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I've been through three interviews with one company: an initial phone interview, a 1hr phone interview with director, and was flown in and stayed overnight for the 3rd interview. I feel the interviews all went well, and was told I would hear something early the following week.

When I did not hear from them a week and a half later, I sent them a benign email expressing my interests and asking if they have reached a decision yet.

I received a very nice email from them a day later saying they are still interviewing candidates, and they are interested in me and consider myself in the running, but had not made a decision yet. They would try to let me know if they want to pursue further by the middle to end of next week.

Its now two weeks later, and I am wondering if I should send another follow up email, and if so what should I say?

I sent the typical follow up email right after each of the interviews, and a 4th follow up email when I didn't hear from them the first time, so would a 5th email be unwelcome? How often should I try and follow up with this company after getting no response?

  • Whatever you've done is more than enough. A HR type website wrote "the way they treat you during the interview process is the way you'd probably be treated as an employee". Not nasty, but if they're not keen by now, it means they're not keen, so IMO better to move on. It looks like they have the resources and ability to attract a wide range of talent, may want to deliberate, for some reason think you're not fully suitable (for any reason, don't take it personally), etc. Or I've seen jobs posted for months and months... It means the company may not even know who or what they're looking for. – SaltySub2 Aug 15 '18 at 7:54
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I once interviewed with a company that I didn't hear from for about 4 months. When I did finally hear from them, they offered me a job.

I would pursue other leads, assuming this one to be on hiatus or perhaps dead in the water. But, I wouldn't be shocked if you wind up hearing back finally, later. The people doing hiring are often quite busy with work other than hiring. In some cases, this is a purely unusual and extra curricular activity.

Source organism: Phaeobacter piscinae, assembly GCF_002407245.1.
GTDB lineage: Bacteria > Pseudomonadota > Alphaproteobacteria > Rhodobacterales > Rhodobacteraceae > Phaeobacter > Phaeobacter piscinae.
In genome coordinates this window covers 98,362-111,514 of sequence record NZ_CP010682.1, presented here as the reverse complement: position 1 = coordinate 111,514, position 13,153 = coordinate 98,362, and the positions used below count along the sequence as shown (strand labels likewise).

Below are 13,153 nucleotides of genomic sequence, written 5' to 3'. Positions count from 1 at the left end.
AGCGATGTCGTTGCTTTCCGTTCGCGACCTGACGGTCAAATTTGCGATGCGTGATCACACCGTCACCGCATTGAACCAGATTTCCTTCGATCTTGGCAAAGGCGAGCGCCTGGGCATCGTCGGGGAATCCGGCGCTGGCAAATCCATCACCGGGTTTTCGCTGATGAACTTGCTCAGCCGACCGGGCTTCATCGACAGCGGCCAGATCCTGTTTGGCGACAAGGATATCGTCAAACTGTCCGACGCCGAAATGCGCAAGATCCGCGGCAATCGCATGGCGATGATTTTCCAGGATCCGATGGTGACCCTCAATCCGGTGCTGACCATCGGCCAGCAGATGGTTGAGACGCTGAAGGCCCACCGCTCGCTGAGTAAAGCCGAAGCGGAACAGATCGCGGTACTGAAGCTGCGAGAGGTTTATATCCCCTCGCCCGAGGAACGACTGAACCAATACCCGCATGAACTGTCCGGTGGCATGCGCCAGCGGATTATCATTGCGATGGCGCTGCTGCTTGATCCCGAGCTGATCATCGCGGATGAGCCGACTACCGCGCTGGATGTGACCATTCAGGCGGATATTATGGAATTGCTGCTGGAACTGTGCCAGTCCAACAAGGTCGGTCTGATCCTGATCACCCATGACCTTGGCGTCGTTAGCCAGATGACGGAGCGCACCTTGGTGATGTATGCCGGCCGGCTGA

So, you interview and then the CFO goes on a two week vacation so no money decisions like a hire can be made. Then the HR liason goes on vacation for a week. Then there's some emergency at some offsite location where the people who interviewed you have to go for two weeks. Suddenly, more than a month is gone. It's not that they forgot about you or intend any offense -- just that businesses have certain amounts of bureaucracy and things have a way of getting put off.

  • Thanks, I appreciate all comments. Of course I have not put all my eggs in one basket, and have continued the job search process, that I have not stopped. The question is, do I follow up with an email asking what their timeline is for the next steps/and or hiring decision? – lilyspad Jun 14 '12 at 16:34
  • I would say no, personally, and just move on. But that's me. I tend not to be a pushy person. If I follow up once (maybe twice) with something, I don't really have it in me to keep at it because I feel like I'm exhausting good will by nagging. – Erik Dietrich Jun 14 '12 at 17:23
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    @lilyspad - I would wait another week before I sent another email. I would then continue to send emails every 3 weeks. My feeling on the subject is if they didn't want to get emails from you then they should give you a better answer then "they are still considering you for the job" – Ramhound Jun 14 '12 at 18:47
  • Thanks Ramhound, I think I will take your advice and email next week. Believe me, I have not stopped looking – lilyspad Jun 15 '12 at 23:55
  • Eric, if you don't mind, can you please tell me how many years of experience did you have at that time ? – Borat Sagdiyev Jun 3 '14 at 0:09